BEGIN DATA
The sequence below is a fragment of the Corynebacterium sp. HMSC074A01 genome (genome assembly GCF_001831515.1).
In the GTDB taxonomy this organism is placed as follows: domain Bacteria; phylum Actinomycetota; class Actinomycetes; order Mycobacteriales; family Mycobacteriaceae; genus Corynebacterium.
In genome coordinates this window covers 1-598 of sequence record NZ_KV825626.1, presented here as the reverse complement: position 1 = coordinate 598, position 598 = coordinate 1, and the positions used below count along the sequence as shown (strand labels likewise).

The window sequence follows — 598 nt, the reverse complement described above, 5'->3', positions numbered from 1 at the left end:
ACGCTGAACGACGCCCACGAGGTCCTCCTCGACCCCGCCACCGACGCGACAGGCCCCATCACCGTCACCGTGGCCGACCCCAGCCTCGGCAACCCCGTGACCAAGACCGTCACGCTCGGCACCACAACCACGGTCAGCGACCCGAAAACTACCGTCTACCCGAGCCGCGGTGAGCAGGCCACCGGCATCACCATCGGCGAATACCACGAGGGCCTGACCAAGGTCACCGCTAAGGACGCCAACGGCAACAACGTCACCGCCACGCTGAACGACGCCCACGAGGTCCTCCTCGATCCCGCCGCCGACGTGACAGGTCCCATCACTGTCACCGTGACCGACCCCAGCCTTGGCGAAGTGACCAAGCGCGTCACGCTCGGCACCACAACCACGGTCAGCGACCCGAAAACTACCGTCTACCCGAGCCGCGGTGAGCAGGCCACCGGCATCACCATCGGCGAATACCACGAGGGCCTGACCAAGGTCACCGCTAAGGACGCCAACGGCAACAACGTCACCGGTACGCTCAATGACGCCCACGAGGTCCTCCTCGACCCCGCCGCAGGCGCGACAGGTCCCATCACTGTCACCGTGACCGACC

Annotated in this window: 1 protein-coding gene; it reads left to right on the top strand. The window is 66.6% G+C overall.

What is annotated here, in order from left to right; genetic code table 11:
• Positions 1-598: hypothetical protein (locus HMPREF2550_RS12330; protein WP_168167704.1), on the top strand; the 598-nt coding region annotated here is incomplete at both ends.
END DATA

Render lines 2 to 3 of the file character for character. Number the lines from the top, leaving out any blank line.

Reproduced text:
In the GTDB taxonomy this organism is placed as follows: domain Bacteria; phylum Actinomycetota; class Actinomycetes; order Mycobacteriales; family Mycobacteriaceae; genus Corynebacterium.
In genome coordinates this window covers 1-598 of sequence record NZ_KV825626.1, presented here as the reverse complement: position 1 = coordinate 598, position 598 = coordinate 1, and the positions used below count along the sequence as shown (strand labels likewise).